• stays with us: “Even though I walk through the darkest valley, I will fear no evil, for you are with me” (23:4a)
  • comforts us: “Your rod and your staff, they comfort me” (23:4b)

David is forced to depend upon God entirely to restore his soul and lead him safely to rest in green pastures and walk beside still waters. Have you ever found yourself in such a situation, needing to trust in God as your shepherd?

I encourage you to think about the times in David’s life when he was at his best. Confronting a fearsome warrior (Goliath) whom no one else would dare face. Refusing to kill the king who was mercilessly hunting him. Humbling himself before the prophet who tells him to repent of the sins he thought he’d gotten away with. Each moment of David’s success comes back to his clarity that the Lord is the shepherd.


“Each moment of David’s success comes back to his clarity that the Lord is the shepherd.”


Regarding Goliath, David explained, “The Lord who rescued me from the paw of the lion and the paw of the bear will rescue me from the hand of this Philistine” (1 Sam. 17:37). Regarding the king trying to kill him, David reasoned, “The Lord forbid that I should lay a hand on the Lord’s anointed” (1 Sam. 26:11). Regarding the prophet’s message that David needed to repent of his sins, he responded by saying, “I have sinned against the Lord” (2 Sam. 12:13). He was even willing to put being king on hold, never rushing the process or trying to seize the throne because he knew he would become king when God decided the time was right.

He knew that God’s rod and staff, tools shepherds had on hand to protect their flocks from harm, would protect him. What he and other faithful followers of God throughout history understood at a heart level was that if we trust the unknown future to a known God in both good and bad times, his power can and will be made manifest in our weakness.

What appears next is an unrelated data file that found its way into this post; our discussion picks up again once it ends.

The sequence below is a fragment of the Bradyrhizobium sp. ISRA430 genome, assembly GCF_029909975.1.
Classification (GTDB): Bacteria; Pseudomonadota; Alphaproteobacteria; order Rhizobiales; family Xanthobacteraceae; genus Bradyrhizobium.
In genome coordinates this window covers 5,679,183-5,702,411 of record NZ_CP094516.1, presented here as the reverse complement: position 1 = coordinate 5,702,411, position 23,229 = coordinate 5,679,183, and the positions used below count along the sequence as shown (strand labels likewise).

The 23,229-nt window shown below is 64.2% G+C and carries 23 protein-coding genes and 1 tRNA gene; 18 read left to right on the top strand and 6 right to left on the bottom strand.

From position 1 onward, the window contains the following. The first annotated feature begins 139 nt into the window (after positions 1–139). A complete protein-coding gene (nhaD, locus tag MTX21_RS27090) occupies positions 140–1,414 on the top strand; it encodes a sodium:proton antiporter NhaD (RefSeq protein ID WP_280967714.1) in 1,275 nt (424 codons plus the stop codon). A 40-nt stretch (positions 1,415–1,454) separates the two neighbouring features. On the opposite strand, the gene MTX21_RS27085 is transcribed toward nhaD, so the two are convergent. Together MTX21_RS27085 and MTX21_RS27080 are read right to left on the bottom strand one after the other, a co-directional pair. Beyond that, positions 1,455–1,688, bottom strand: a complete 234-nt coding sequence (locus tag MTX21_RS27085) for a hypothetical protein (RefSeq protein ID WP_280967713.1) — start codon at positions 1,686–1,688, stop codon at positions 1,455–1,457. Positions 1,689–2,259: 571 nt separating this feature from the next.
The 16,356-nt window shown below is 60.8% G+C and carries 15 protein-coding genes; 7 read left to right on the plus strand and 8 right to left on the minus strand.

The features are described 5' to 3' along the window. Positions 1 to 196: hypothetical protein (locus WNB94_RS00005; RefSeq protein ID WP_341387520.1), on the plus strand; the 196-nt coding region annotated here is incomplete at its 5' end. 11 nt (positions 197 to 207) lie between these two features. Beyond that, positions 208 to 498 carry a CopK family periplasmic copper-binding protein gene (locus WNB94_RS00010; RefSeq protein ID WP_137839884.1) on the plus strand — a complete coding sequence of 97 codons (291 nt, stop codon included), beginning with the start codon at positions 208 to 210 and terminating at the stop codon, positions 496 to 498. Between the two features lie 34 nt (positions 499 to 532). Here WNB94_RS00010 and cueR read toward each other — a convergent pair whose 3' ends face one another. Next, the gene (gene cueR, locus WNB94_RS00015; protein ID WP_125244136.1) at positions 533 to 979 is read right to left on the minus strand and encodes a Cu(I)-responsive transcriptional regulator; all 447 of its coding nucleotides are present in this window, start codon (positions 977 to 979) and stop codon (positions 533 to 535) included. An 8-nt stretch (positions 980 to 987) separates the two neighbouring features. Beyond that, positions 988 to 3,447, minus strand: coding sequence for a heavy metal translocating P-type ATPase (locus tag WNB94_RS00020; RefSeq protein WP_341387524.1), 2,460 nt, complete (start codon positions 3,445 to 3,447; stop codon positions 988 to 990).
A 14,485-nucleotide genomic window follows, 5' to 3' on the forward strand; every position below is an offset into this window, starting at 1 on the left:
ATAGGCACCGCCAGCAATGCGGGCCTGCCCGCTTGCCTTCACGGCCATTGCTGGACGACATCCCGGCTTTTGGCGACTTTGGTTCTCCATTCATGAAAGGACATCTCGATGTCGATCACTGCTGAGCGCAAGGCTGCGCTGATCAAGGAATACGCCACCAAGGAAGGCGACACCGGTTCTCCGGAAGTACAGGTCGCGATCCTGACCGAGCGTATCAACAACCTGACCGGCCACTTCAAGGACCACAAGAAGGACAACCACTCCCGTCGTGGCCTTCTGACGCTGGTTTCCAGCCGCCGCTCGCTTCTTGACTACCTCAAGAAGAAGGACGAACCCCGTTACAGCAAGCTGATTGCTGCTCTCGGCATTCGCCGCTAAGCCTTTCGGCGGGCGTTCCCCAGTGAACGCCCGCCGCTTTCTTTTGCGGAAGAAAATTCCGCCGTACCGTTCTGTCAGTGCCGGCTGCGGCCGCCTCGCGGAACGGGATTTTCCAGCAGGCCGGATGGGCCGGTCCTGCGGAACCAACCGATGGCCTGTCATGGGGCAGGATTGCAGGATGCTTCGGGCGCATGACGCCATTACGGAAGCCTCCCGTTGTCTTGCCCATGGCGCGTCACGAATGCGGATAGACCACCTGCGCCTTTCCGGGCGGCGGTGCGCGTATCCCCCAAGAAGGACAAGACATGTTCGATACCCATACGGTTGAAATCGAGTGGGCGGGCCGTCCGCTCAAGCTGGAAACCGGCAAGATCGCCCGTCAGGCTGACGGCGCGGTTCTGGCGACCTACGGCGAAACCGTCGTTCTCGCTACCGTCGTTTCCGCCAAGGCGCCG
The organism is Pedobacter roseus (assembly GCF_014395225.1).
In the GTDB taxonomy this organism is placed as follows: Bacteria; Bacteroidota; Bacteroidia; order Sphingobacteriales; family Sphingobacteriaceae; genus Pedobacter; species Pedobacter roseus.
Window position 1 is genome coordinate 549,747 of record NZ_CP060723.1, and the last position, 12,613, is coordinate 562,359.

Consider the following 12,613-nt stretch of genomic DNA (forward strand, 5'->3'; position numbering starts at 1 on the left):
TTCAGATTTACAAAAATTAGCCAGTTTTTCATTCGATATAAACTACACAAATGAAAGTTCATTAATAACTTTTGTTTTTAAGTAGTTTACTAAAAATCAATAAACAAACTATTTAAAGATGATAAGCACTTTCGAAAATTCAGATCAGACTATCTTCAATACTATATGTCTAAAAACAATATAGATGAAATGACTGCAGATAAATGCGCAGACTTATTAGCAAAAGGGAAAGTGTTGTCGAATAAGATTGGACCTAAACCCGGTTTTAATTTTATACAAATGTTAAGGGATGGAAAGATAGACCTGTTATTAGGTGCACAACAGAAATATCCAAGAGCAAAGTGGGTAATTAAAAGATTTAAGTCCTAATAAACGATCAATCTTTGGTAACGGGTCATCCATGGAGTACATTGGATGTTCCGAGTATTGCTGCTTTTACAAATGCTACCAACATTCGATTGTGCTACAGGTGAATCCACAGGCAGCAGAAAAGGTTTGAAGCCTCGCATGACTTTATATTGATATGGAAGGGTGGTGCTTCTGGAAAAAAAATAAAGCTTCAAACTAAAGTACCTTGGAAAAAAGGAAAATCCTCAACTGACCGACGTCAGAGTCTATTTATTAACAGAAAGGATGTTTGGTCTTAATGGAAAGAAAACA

3. David could trust in God because he had a close, personal relationship with him.

In his best moments, David had no doubt who was in charge: the Good Shepherd. It was God who anointed David’s head with oil to designate his kingship (23:5). It was God who would protect and guide him from harm (23:4). It was God who would lift him up and honor him in the face of all of his enemies when the time was right (23:5). And this wasn’t just a head-level, theoretical trust in God. As his psalms demonstrate over and over, David personally knew God at a heart level. Far from perfect, David was nonetheless a “man after [God’s] own heart” (1 Sam. 13:14).

The last lines of the psalm confirm his close, intimate relationship with God. He knew he could trust God and that God had good in mind for him despite the circumstances in which he found himself. I have a video of our seven-year-old granddaughter reciting Psalm 23. In it, she says emphatically, “Surely goodness and mercy shall follow me ALL the days of my life.” She is spot on. All the days. Even when we can’t see it or feel it, God’s mercy follows us.


“Surely your goodness and love will follow me all the days of my life, and I will dwell in the house of the LORD forever.”


David makes a conscious choice here. He chooses to dwell in God’s house, with God. Not just when things are going well, when the sun is shining and nothing hurts. But in the shadow-filled valleys and worst times of his life, he will live in the conviction that the Lord is his Shepherd.

How about you? Will you choose Jesus as your Shepherd and to dwell in his house all the days of your life?

(From Transformation Fitness. Used with permission.)